Rumors started quickly, trying to explain why the Chicago News Cooperative was closing. The Internal Revenue Service had rejected the co-op's application for nonprofit status. Then it was said that the MacArthur Foundation had refused to fund the startup out of fear it might take down City Hall friends.
The truth was more prosaic. Several events — its tax status, its inability to lasso a deep-pocket donor and the demands of its publishing partner the New York Times — moved the news co-op to suspend operations Feb. 26 after two-and-a-half years.
The nonprofit news experiment began in November 2009 with a plan to produce high-quality public-service reporting about Chicago using seasoned journalists recently laid off by the Chicago Tribune.
Its business model combined grant funding, individual donations, Web subscriptions and revenues from the co-op’s partnership with the Times.
The model failed because the co-op couldn’t get permanent nonprofit status from the IRS, said James O’Shea, co-op head and former Tribune managing editor.
The co-op applied for federal 501(c)(3) status in September 2010, but it fell into an unresolved policy quagmire. “We could never get the IRS to rule on our application, and that hurt us with funders,” said O’Shea. “The IRS is holding up lots of applications from news nonprofits while they wrestle with whether our primary purpose is public education.”
“We had two rounds of questioning, many asking if we engage in political activity,” O’Shea said. Federal law prohibits nonprofits’ involvement in electoral campaigns and limits their activity around legislation.
Public TV station WTTW acted as the co-op’s fiscal agent, giving it temporary nonprofit status, but the station had no authority over operations. The co-op had received $1 million from the MacArthur Foundation since 2009, and it was hoping for more when the foundation’s legal counsel decided that its tax status had been in limbo too long, according to O’Shea. Other foundations reportedly concurred.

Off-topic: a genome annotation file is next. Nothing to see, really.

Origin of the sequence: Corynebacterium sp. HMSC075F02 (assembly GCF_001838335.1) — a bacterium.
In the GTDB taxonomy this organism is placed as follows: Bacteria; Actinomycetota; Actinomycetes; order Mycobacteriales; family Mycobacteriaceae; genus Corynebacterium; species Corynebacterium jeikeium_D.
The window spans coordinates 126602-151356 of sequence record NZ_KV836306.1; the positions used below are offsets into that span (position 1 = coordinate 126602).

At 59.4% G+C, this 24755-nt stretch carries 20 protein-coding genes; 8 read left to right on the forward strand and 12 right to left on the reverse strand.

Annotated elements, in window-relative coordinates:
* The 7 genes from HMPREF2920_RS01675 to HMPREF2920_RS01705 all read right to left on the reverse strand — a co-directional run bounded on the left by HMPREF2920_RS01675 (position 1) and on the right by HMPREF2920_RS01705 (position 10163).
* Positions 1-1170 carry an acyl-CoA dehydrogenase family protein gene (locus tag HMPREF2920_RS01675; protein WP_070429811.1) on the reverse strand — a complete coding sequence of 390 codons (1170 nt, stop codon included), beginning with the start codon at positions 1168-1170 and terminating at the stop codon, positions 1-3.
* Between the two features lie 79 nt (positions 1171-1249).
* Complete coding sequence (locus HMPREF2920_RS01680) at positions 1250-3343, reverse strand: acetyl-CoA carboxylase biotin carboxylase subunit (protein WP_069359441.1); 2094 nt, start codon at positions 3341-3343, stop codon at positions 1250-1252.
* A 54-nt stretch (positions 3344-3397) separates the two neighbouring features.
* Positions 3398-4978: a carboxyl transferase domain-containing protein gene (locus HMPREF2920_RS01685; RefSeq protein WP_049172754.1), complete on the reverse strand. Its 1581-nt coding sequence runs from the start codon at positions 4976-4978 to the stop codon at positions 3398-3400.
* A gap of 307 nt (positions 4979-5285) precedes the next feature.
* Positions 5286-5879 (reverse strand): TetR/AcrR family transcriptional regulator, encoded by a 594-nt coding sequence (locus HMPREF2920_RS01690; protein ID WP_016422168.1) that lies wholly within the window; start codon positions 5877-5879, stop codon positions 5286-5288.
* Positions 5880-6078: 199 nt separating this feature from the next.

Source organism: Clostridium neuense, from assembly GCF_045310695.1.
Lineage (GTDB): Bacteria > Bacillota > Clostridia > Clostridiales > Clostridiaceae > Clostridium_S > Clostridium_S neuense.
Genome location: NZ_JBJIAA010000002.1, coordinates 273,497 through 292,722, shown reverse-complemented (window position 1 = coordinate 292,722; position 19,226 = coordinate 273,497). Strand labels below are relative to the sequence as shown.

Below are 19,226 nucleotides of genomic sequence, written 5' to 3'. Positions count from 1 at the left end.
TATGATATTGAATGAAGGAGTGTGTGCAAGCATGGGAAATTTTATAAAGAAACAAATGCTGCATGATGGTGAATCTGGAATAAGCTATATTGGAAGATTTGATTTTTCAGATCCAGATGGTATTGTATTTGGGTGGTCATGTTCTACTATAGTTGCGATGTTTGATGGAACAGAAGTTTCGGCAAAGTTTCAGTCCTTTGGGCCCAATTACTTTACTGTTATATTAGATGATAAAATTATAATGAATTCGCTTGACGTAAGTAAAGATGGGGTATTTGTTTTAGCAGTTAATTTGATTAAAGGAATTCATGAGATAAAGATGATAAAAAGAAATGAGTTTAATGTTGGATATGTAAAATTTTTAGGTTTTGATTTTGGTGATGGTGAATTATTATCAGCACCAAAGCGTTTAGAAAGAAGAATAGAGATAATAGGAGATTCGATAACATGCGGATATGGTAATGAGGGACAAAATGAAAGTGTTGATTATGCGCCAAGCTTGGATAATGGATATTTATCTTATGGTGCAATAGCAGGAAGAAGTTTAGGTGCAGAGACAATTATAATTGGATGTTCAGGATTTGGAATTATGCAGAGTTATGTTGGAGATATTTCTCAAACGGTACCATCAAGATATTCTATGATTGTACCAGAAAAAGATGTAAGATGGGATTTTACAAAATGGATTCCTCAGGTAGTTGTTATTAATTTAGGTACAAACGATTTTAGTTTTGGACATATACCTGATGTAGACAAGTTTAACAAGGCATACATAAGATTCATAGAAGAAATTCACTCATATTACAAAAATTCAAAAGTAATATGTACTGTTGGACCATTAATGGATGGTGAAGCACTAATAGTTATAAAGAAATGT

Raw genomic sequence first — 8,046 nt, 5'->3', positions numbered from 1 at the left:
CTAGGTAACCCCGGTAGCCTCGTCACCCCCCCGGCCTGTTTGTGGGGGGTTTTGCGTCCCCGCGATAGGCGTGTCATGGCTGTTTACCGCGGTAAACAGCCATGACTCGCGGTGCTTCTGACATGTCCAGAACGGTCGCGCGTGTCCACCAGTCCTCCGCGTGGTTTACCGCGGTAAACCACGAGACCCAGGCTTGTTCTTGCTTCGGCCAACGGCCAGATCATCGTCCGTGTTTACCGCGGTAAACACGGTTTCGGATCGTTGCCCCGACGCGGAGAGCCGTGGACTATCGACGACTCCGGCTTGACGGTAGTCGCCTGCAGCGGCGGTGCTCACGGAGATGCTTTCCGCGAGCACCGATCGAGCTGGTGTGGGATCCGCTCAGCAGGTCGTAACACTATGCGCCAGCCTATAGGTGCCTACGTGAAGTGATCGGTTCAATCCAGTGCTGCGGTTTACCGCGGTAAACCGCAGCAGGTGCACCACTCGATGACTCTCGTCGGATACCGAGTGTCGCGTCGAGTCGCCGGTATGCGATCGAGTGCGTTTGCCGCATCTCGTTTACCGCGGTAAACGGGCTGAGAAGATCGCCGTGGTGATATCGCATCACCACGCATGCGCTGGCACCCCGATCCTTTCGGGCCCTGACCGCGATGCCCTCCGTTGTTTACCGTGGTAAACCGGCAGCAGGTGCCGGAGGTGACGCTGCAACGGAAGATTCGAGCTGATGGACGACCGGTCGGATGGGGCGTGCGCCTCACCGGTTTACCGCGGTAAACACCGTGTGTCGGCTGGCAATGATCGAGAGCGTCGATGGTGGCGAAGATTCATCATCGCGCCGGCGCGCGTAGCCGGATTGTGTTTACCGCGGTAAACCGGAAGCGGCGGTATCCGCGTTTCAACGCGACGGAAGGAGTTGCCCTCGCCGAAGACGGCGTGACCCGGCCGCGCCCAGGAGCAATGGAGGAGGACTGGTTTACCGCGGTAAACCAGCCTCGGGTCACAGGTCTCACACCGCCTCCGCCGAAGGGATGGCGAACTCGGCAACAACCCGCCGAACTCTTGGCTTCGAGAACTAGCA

“Once one turns you down, the others follow,” said O’Shea. “They all talk to each other.”
The accusation that MacArthur was more skittish about the co-op going after the foundation’s friends at City Hall was advanced by Geoff Dougherty of the Chicago Current, a competitor of the co-op.
O’Shea adamantly refuted the charge. “Even a cursory amount of reporting would show that to be totally untrue,” he wrote in an email. “No one at the foundation ever complained or interfered with our coverage in any way. At all times, MacArthur and everyone involved in our relationship acted with integrity and professionalism.”
In a statement, the MacArthur Foundation denied any meddling in co-op coverage: “In no case do we monitor or get involved in any editorial decisions at these organizations.”
O’Shea had sought a seven-figure donor to give the co-op the financial stability that philanthropists had given nonprofit news outfits in San Francisco and Texas, but no such angel came forward.
The co-op was also hampered by its Times partnership, which required the fledgling news operation, with eight full-time and nine part-time reporters, to produce four pages of copy for the Times regional edition every week (two on Friday, two on Sunday) on top of their other work.
“The good news and bad news was their early relationship with the New York Times,” said Dan Schmidt, WTTW president. “It gave them immediate credibility and visibility. But feeding that deadline became pretty much what they did. It diverted the initial energy and vision of staffing City Hall and the state capital. So the vision lost its fizzle in the philanthropic community.”
Both WTTW and pubradio station WBEZ occasionally featured co-op reporters on their air, but the nonprofit newsroom did not have the visibility of a permanent arrangement. Schmidt and O’Shea admit they should have worked harder at that relationship.
Torey Malatia, head of Chicago Public Media, saw the Times as the culprit behind the co-op failing.
“The New York Times’ demands on CNC staff delayed the introduction of their website by over a year,” Malatia said. “This was no small thing. It essentially meant that they weren’t on mission as an organization until that happened. And only recently has the website evolved to a level of reasonable sophistication and deep content to have any hope of becoming a destination site for local reporting.”
Toward the end, O’Shea asked the Times for more money and tried to partner with the Sun-Times. But neither relationship solidified into a lifeline. And now they are out of money.
“I’d do it all over again,” said O’Shea. Don’t count him out yet. He says he just needs time to regroup for the next Chicago news venture.
Less than a month before the Chicago co-op, a similar online news source was announced in the Bay Area news coop, also in league with the New York Times, September 2009.
News co-op for Chicago: print, online, on WTTW, 2009
Chicago News Cooperative site.